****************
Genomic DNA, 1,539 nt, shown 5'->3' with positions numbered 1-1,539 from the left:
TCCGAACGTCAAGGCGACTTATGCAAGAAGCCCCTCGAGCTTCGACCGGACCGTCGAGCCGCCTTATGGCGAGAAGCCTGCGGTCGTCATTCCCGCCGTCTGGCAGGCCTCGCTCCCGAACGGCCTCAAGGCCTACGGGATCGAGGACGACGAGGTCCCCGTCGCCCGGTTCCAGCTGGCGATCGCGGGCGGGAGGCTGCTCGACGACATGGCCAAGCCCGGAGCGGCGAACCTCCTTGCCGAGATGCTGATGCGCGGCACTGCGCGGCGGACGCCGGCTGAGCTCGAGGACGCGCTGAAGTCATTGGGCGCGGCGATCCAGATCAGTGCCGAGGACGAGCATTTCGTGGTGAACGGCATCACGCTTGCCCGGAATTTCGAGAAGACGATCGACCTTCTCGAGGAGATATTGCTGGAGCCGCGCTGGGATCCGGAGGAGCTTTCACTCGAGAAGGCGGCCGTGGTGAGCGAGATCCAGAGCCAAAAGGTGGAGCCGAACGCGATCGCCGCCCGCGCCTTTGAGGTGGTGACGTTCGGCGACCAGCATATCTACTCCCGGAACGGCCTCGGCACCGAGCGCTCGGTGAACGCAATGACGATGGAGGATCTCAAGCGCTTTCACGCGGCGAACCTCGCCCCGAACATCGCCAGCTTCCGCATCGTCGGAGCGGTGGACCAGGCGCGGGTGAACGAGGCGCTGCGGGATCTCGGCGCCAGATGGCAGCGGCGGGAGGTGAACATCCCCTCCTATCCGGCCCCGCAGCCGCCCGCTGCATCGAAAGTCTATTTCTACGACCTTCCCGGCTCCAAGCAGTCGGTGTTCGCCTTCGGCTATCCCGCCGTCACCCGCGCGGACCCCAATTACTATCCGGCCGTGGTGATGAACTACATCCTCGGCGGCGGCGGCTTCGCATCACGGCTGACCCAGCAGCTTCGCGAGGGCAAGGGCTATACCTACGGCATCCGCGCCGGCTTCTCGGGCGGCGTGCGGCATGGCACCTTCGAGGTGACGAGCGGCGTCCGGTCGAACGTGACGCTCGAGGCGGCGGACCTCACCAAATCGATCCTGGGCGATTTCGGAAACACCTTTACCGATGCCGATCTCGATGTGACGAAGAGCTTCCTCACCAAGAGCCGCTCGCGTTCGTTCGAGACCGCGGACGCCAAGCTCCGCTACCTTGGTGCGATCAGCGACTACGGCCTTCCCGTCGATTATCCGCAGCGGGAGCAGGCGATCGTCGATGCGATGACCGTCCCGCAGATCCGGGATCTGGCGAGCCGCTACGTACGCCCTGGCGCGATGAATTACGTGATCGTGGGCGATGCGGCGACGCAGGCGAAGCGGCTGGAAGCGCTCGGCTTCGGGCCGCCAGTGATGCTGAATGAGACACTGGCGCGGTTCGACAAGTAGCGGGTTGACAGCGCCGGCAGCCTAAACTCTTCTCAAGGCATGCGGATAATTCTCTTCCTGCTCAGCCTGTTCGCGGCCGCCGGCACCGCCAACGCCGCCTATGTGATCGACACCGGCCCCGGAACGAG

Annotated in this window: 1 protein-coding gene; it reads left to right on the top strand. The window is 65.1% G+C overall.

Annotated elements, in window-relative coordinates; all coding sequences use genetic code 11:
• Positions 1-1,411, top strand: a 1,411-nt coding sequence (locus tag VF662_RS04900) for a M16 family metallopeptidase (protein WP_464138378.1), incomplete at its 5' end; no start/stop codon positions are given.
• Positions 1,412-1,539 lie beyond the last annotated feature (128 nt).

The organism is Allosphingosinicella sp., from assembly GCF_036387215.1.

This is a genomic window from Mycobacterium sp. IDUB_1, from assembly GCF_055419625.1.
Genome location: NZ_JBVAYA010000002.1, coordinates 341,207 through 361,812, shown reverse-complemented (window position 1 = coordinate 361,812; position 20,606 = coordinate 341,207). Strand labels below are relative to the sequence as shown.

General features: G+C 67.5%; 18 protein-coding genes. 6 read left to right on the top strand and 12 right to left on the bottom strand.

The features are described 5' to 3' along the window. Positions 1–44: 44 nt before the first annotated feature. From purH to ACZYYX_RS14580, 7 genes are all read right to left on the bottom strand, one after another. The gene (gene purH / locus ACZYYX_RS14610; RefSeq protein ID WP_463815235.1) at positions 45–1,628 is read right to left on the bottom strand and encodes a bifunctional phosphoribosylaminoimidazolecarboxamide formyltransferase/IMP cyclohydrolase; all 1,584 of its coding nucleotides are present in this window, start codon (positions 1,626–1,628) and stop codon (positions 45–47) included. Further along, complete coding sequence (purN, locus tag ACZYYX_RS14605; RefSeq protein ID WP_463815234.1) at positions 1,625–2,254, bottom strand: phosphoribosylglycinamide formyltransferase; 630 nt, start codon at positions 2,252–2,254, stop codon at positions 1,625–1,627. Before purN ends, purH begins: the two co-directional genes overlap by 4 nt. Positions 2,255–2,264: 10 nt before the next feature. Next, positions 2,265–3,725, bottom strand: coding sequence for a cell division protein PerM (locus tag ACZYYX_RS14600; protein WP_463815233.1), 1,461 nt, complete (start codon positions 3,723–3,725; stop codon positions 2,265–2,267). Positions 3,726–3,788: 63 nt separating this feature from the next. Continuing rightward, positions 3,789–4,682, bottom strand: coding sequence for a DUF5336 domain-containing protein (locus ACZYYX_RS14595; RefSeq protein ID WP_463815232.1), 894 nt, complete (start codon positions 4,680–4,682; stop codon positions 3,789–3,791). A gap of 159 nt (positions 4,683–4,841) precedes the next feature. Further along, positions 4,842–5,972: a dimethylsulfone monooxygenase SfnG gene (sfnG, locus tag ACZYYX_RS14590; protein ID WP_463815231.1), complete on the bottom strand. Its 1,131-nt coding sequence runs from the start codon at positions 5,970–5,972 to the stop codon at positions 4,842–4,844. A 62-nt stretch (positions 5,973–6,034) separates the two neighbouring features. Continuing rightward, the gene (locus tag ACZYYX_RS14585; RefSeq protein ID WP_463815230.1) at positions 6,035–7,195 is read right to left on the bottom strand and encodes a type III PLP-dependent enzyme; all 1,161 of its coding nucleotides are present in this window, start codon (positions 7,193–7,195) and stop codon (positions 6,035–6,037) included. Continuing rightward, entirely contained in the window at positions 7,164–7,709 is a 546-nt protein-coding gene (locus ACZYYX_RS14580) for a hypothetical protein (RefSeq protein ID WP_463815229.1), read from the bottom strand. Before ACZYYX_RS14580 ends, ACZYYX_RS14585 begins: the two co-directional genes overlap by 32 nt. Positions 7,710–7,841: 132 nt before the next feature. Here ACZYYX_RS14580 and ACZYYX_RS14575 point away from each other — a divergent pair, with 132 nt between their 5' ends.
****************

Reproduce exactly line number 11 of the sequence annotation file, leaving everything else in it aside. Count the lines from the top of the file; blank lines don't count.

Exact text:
The features are described 5' to 3' along the window. Positions 1–44: 44 nt before the first annotated feature. From purH to ACZYYX_RS14580, 7 genes are all read right to left on the bottom strand, one after another. The gene (gene purH / locus ACZYYX_RS14610; RefSeq protein ID WP_463815235.1) at positions 45–1,628 is read right to left on the bottom strand and encodes a bifunctional phosphoribosylaminoimidazolecarboxamide formyltransferase/IMP cyclohydrolase; all 1,584 of its coding nucleotides are present in this window, start codon (positions 1,626–1,628) and stop codon (positions 45–47) included. Further along, complete coding sequence (purN, locus tag ACZYYX_RS14605; RefSeq protein ID WP_463815234.1) at positions 1,625–2,254, bottom strand: phosphoribosylglycinamide formyltransferase; 630 nt, start codon at positions 2,252–2,254, stop codon at positions 1,625–1,627. Before purN ends, purH begins: the two co-directional genes overlap by 4 nt. Positions 2,255–2,264: 10 nt before the next feature. Next, positions 2,265–3,725, bottom strand: coding sequence for a cell division protein PerM (locus tag ACZYYX_RS14600; protein WP_463815233.1), 1,461 nt, complete (start codon positions 3,723–3,725; stop codon positions 2,265–2,267). Positions 3,726–3,788: 63 nt separating this feature from the next. Continuing rightward, positions 3,789–4,682, bottom strand: coding sequence for a DUF5336 domain-containing protein (locus ACZYYX_RS14595; RefSeq protein ID WP_463815232.1), 894 nt, complete (start codon positions 4,680–4,682; stop codon positions 3,789–3,791). A gap of 159 nt (positions 4,683–4,841) precedes the next feature. Further along, positions 4,842–5,972: a dimethylsulfone monooxygenase SfnG gene (sfnG, locus tag ACZYYX_RS14590; protein ID WP_463815231.1), complete on the bottom strand. Its 1,131-nt coding sequence runs from the start codon at positions 5,970–5,972 to the stop codon at positions 4,842–4,844. A 62-nt stretch (positions 5,973–6,034) separates the two neighbouring features. Continuing rightward, the gene (locus tag ACZYYX_RS14585; RefSeq protein ID WP_463815230.1) at positions 6,035–7,195 is read right to left on the bottom strand and encodes a type III PLP-dependent enzyme; all 1,161 of its coding nucleotides are present in this window, start codon (positions 7,193–7,195) and stop codon (positions 6,035–6,037) included. Continuing rightward, entirely contained in the window at positions 7,164–7,709 is a 546-nt protein-coding gene (locus ACZYYX_RS14580) for a hypothetical protein (RefSeq protein ID WP_463815229.1), read from the bottom strand. Before ACZYYX_RS14580 ends, ACZYYX_RS14585 begins: the two co-directional genes overlap by 32 nt. Positions 7,710–7,841: 132 nt before the next feature. Here ACZYYX_RS14580 and ACZYYX_RS14575 point away from each other — a divergent pair, with 132 nt between their 5' ends.